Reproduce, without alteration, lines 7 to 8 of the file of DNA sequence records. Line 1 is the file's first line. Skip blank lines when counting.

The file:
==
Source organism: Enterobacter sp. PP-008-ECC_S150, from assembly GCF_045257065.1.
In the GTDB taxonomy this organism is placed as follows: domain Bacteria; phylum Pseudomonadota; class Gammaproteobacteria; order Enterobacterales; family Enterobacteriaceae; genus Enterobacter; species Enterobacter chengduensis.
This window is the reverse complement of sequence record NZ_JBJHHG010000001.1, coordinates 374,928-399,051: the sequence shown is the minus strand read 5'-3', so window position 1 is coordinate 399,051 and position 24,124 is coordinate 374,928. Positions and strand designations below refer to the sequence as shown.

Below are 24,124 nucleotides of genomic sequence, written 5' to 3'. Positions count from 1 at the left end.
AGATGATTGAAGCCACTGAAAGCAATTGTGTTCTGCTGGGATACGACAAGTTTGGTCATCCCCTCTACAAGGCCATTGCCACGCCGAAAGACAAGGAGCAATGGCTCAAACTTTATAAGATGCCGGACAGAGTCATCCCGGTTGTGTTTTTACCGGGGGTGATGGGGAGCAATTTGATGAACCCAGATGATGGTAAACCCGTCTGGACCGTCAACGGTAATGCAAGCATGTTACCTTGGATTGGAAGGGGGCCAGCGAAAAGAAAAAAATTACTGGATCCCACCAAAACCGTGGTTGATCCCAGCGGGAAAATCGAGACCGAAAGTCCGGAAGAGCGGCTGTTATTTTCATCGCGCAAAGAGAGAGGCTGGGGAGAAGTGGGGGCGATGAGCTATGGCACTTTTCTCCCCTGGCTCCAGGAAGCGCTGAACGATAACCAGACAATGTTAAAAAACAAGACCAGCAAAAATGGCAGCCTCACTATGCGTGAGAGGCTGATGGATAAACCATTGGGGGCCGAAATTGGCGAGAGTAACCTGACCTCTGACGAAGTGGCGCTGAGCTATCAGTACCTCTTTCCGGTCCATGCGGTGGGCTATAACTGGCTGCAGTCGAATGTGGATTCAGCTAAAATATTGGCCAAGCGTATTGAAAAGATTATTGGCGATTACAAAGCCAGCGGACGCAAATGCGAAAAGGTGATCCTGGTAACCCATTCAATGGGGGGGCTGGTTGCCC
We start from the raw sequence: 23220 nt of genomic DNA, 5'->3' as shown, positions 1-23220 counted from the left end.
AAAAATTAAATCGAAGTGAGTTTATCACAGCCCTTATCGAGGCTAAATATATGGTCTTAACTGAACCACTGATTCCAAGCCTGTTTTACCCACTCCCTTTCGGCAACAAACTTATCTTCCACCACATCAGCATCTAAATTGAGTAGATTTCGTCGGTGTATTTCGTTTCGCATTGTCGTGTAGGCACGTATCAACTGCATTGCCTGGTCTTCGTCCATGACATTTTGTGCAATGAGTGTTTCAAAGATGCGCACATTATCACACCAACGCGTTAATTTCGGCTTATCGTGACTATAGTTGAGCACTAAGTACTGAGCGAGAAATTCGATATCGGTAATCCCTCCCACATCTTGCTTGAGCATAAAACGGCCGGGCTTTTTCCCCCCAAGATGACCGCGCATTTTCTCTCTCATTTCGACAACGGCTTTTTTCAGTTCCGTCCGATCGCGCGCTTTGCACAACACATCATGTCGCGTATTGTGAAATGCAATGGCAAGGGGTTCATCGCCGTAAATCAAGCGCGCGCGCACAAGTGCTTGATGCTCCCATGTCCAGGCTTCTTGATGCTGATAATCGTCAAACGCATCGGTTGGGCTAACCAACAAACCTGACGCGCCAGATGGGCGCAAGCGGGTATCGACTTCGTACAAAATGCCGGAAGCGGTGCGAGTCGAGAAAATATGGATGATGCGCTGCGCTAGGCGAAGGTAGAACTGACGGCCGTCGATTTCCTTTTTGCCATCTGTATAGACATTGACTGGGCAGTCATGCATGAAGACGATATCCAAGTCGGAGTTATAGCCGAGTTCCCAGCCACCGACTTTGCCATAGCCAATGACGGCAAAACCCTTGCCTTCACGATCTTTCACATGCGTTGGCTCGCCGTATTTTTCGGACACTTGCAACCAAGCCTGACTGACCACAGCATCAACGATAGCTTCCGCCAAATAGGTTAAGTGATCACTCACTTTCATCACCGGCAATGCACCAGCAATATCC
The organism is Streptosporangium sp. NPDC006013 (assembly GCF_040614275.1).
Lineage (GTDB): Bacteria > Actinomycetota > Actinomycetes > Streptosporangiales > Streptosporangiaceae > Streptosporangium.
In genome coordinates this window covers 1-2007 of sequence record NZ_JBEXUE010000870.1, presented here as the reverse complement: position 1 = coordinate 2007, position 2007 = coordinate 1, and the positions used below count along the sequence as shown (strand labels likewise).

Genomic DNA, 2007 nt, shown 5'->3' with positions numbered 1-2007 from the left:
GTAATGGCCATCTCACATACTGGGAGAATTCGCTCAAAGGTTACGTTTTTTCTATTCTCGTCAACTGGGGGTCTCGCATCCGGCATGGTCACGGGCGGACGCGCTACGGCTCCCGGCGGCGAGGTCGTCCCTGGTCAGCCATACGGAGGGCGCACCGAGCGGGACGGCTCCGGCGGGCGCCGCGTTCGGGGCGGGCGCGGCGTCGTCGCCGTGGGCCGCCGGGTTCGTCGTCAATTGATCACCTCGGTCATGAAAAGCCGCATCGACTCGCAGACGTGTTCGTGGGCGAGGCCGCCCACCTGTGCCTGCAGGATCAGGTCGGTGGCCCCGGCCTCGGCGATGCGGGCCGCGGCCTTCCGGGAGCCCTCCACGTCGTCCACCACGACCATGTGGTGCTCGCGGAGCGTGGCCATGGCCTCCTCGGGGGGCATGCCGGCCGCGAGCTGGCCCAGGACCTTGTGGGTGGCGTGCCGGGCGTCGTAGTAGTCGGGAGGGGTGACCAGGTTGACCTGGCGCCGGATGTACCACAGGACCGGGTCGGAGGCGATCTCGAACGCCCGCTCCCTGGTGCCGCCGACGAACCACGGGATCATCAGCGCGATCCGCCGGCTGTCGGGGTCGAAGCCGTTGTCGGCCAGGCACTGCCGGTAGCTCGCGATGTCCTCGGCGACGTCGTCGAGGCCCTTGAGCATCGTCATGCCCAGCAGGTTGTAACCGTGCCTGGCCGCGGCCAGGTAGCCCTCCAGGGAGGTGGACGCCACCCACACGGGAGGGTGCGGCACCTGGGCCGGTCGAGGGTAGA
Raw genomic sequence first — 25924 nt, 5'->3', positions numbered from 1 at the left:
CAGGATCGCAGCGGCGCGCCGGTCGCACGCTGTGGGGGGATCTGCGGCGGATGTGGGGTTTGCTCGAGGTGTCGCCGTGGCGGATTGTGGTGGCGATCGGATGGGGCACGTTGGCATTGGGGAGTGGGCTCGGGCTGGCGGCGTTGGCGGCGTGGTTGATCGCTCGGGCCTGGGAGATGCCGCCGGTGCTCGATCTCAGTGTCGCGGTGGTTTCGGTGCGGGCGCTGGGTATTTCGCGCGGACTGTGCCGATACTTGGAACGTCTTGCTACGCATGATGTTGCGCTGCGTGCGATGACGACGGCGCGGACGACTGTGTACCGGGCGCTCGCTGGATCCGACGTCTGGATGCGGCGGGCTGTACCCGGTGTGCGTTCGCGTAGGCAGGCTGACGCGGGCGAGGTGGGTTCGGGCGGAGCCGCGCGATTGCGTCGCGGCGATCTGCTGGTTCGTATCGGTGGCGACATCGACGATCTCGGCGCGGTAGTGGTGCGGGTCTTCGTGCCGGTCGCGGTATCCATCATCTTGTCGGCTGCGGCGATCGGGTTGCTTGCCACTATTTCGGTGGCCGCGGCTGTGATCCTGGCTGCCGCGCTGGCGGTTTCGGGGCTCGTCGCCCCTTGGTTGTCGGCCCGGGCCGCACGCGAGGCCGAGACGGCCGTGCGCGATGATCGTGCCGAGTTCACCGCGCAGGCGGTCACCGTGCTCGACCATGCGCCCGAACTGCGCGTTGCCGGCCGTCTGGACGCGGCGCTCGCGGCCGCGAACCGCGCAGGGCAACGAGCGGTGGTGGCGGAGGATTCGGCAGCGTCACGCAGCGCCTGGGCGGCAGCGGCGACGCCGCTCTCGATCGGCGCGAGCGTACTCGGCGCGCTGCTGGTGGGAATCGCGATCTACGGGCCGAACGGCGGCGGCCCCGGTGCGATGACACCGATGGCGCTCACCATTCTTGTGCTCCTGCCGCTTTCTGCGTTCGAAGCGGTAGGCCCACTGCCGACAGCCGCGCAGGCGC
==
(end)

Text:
AAAAATTAAATCGAAGTGAGTTTATCACAGCCCTTATCGAGGCTAAATATATGGTCTTAACTGAACCACTGATTCCAAGCCTGTTTTACCCACTCCCTTTCGGCAACAAACTTATCTTCCACCACATCAGCATCTAAATTGAGTAGATTTCGTCGGTGTATTTCGTTTCGCATTGTCGTGTAGGCACGTATCAACTGCATTGCCTGGTCTTCGTCCATGACATTTTGTGCAATGAGTGTTTCAAAGATGCGCACATTATCACACCAACGCGTTAATTTCGGCTTATCGTGACTATAGTTGAGCACTAAGTACTGAGCGAGAAATTCGATATCGGTAATCCCTCCCACATCTTGCTTGAGCATAAAACGGCCGGGCTTTTTCCCCCCAAGATGACCGCGCATTTTCTCTCTCATTTCGACAACGGCTTTTTTCAGTTCCGTCCGATCGCGCGCTTTGCACAACACATCATGTCGCGTATTGTGAAATGCAATGGCAAGGGGTTCATCGCCGTAAATCAAGCGCGCGCGCACAAGTGCTTGATGCTCCCATGTCCAGGCTTCTTGATGCTGATAATCGTCAAACGCATCGGTTGGGCTAACCAACAAACCTGACGCGCCAGATGGGCGCAAGCGGGTATCGACTTCGTACAAAATGCCGGAAGCGGTGCGAGTCGAGAAAATATGGATGATGCGCTGCGCTAGGCGAAGGTAGAACTGACGGCCGTCGATTTCCTTTTTGCCATCTGTATAGACATTGACTGGGCAGTCATGCATGAAGACGATATCCAAGTCGGAGTTATAGCCGAGTTCCCAGCCACCGACTTTGCCATAGCCAATGACGGCAAAACCCTTGCCTTCACGATCTTTCACATGCGTTGGCTCGCCGTATTTTTCGGACACTTGCAACCAAGCCTGACTGACCACAGCATCAACGATAGCTTCCGCCAAATAGGTTAAGTGATCACTCACTTTCATCACCGGCAATGCACCAGCAATATCC
The organism is Streptosporangium sp. NPDC006013 (assembly GCF_040614275.1).